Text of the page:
Thanks Martin - yes we will do this and on the main feed and I'm hoping soon too!
    Jesse - I appreciate your wisdom and you are absolutely right about it being redundant but I do say PIN number sometimes as well - so no, I'm not better than that.
    Cheers Martin and Jesse!
    Nic

  • Richard

    Richard Netherlands

    One would certainly have a word with these hoaxer(s) in the off chance it's the killer taunting the police, however I don't put much weight on it. It happens all the time. False confessions, false tips, hoaxers claiming to be the killer. Tell me something that's in the car that's really mundane but also unique. "There was a pink comb in the glove compartment". Not info that can be found with some sleuthing. That couple using IDs for her and another missing person, that's a really bad sign. Would indicate a killer living in the gutter. Car to a chop-shop, hanging on to the ID info till the heat dies off a little, exploiting her murder to the last penny. It's just speculation of course but that seems a plausible scenario. She ran into some low life thug. He infers from her rambling no-one knows she there and that's his green light. Might have tried to rape her and ended up in murder, not really important. What's important in this scenario there is no connection between victim and murderer. Finding those people who used her ID might have lead somewhere. Who did they buy the info from (if they did). No connection cases are the hardest. One can only hope for some lucky lead, some witness, someone running their mouth etc.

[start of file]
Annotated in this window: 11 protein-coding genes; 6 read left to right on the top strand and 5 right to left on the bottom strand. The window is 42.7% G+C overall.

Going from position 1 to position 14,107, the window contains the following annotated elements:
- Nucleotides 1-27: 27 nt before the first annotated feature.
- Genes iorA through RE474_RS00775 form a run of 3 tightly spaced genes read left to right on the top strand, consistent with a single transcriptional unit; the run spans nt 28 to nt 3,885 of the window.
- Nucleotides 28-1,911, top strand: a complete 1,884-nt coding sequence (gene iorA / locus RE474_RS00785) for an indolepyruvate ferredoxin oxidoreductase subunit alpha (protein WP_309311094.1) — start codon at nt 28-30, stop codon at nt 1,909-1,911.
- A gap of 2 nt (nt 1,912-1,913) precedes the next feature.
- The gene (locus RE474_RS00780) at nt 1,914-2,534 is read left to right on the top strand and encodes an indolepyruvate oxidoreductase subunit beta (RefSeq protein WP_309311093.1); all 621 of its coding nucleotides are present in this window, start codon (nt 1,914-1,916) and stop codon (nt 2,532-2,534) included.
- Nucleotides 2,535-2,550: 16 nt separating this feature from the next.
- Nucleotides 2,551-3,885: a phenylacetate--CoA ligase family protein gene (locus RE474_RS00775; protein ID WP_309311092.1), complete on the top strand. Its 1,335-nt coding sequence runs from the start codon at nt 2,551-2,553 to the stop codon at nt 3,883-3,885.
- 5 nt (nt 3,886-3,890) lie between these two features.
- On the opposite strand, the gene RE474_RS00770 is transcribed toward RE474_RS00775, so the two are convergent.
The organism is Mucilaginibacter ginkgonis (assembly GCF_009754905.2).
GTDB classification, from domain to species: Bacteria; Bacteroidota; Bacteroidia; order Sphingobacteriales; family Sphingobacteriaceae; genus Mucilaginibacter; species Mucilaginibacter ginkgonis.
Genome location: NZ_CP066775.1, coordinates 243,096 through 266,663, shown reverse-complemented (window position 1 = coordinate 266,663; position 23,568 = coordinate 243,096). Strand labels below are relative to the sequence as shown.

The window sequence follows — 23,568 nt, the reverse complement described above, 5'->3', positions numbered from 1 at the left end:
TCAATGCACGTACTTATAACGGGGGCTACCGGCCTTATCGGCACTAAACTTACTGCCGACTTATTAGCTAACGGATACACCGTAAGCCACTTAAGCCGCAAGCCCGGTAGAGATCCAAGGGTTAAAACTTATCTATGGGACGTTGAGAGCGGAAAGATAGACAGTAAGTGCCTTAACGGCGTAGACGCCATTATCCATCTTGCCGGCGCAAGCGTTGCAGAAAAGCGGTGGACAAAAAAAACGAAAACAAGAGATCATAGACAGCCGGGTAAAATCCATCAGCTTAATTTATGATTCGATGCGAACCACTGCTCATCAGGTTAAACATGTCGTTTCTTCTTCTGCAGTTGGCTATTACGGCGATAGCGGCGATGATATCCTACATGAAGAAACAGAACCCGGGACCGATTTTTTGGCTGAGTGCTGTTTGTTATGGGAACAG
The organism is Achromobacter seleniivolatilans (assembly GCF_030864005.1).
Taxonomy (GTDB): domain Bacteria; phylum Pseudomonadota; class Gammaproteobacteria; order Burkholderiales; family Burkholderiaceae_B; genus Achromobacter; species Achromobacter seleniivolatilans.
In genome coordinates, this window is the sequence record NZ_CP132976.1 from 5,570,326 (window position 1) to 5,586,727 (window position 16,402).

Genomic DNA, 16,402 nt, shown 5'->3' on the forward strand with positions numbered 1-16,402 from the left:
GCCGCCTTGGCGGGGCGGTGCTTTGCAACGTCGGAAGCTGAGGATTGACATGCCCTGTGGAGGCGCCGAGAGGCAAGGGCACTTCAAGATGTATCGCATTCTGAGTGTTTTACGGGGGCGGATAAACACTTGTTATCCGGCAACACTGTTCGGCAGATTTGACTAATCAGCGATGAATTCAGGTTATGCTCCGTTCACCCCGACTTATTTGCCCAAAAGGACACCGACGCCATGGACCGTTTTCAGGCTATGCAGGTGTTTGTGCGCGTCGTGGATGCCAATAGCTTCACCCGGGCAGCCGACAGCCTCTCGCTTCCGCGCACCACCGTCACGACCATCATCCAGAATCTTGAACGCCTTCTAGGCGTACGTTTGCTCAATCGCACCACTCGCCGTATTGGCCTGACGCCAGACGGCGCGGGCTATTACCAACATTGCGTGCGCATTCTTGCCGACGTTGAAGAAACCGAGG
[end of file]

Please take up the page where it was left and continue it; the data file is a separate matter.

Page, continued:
One would certainly have a word with these hoaxer(s) in the off chance it's the killer taunting the police, however I don't put much weight on it. It happens all the time. False confessions, false tips, hoaxers claiming to be the killer. Tell me something that's in the car that's really mundane but also unique. "There was a pink comb in the glove compartment". Not info that can be found with some sleuthing.